How Ontario is killing cannabis retail

Three years after legalization, the reality of Ontario’s cannabis industry for retailers is far darker than our wildest imagination.

Ontarians rejoiced at the prospect of being able to enter the market in its infancy when the Ford government announced plans to allow privatized retail sales of cannabis. What nobody realized was how corrupted the industry would turn out to be.

Ontario Cannabis Store’s virtual monopoly

The Ontario Cannabis Store (OCS) was originally supposed to be the cannabis equivalent of the LCBO – the sole distributor and retailer of cannabis in the province. Ford’s administration changed those plans but with one caveat: the OCS would serve as the sole e-commerce retailer, and private companies would operate brick and mortar stores.

This was supposed to be a temporary measure to ensure all Ontarians had access to legal weed while bricks-and-mortar stores could be built.

But three years later, the OCS continues to be the sole distributor – and the main supplier – of licensed stores who have had the financial disadvantage of having to invest heavily in application fees, security systems, and overpriced real estate.

The OCS is also their main competitor. 

There’s a benefit for retailers to having OCS as a supplier – they all pay the same price for the same product. This takes control of supply away from licensed producers that either own or have a stake in retail stores.

If retailers were permitted to purchase directly from producers, large chains like Tokyo Smoke, for example, which is owned by Canopy Growth, would have the power to undercut their competition.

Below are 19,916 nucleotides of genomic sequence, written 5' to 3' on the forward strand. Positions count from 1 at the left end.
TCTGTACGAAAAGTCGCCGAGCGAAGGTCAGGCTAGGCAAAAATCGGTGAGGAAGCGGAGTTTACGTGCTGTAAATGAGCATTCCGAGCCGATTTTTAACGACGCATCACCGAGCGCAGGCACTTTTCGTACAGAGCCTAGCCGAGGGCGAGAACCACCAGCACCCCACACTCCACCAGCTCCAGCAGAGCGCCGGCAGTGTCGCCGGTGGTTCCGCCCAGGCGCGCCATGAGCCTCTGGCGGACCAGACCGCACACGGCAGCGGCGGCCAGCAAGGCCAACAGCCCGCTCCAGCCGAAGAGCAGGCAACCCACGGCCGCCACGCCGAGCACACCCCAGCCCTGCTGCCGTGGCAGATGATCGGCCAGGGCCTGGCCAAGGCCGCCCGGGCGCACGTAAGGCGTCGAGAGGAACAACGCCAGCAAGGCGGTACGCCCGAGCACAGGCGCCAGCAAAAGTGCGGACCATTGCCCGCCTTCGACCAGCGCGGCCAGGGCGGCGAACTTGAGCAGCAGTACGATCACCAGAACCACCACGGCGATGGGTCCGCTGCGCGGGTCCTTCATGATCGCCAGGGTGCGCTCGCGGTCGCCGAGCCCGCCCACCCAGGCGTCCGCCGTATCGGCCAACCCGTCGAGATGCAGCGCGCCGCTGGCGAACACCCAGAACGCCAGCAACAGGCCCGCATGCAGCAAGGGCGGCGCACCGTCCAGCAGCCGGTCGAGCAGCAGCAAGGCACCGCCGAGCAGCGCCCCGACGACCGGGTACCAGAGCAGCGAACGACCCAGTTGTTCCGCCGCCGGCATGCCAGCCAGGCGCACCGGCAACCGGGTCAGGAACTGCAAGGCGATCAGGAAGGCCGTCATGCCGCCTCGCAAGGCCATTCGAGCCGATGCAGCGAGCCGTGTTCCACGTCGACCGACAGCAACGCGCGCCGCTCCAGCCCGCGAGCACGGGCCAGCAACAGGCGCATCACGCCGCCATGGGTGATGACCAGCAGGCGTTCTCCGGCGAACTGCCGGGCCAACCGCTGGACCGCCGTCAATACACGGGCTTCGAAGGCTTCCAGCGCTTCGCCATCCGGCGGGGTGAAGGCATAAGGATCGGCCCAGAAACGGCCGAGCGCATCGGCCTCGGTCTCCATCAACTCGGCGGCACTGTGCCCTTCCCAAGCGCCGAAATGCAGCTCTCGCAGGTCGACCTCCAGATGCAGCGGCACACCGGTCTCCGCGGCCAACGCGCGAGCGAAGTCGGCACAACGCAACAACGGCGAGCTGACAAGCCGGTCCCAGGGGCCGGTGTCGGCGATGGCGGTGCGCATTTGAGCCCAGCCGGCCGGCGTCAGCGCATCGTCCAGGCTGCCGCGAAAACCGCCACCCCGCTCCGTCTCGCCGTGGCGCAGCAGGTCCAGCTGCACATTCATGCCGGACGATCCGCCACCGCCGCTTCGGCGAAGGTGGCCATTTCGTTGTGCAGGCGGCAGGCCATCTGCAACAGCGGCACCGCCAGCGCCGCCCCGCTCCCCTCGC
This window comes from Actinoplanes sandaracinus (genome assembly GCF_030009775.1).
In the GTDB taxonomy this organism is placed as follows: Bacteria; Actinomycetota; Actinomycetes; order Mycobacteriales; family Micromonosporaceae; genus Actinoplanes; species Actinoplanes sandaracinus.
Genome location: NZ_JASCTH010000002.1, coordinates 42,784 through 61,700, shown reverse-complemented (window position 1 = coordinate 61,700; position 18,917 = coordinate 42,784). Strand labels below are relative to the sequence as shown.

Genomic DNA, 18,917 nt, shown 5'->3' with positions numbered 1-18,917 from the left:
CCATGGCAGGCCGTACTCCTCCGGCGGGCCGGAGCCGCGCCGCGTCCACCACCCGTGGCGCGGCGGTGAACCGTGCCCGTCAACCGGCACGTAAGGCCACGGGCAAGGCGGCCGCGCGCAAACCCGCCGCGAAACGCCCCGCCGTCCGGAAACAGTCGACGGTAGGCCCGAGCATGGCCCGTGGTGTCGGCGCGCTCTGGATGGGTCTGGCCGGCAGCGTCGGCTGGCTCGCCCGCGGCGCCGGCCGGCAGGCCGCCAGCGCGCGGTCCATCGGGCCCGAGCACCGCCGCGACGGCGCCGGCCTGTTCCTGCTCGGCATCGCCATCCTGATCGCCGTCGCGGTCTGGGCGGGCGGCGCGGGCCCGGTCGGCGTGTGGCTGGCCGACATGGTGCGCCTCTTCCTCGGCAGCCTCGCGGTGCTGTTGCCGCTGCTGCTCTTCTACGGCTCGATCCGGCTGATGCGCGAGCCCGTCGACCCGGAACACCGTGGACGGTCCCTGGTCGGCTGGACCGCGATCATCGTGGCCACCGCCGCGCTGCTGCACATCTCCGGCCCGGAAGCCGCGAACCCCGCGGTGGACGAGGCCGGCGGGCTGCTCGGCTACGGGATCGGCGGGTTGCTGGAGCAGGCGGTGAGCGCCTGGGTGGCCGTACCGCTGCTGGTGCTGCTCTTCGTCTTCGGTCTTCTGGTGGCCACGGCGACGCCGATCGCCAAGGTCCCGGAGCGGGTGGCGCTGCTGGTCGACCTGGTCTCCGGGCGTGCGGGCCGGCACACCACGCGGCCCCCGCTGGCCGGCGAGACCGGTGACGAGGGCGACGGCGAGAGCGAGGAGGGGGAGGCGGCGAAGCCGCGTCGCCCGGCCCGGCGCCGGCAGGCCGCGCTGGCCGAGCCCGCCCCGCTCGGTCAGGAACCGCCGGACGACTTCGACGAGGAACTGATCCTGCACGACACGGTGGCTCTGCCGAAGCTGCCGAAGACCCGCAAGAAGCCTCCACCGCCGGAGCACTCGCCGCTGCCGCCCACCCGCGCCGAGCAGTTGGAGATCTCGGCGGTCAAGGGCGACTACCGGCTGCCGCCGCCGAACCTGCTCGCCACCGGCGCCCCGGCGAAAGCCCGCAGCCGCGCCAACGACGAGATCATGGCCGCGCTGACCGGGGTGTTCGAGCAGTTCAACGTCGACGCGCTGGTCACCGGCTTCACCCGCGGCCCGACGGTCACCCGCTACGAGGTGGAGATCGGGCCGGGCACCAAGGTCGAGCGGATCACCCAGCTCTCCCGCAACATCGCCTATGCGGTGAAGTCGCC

But as it stands, a licensed producer can only own up to a maximum of 25 per cent stake in a retail store. But, that regulation hasn’t prevented Canopy Growth, for example, from the franchising of Tokyo Smoke. Meanwhile, Sundial Growers, a licensed producer from Alberta, recently purchased Spiritleaf and recently signed an agreement to buy Alcanna, which owns and operates Value Buds stores. 

On the other hand, the OCS sells products to retailers based on its own retail price. The OCS’s wholesale price is a fixed markdown, but it’s still profiting from the wholesale price. That is a great disadvantage for retailers, who must pay labour costs, rent, utilities, security, and credit card processing fees.

You may say, “business is about volume.” And you would be right, until there are five stores in a two-block radius, and the OCS is still the only delivery option.

Stores that opened under the old lottery system had the advantage of having the market to themselves for almost a year. But there are now more than 1,000 licensed stores in the province, with 80 new licenses a month being granted. Ontarians like weed, but not that much.

Undercutting retailers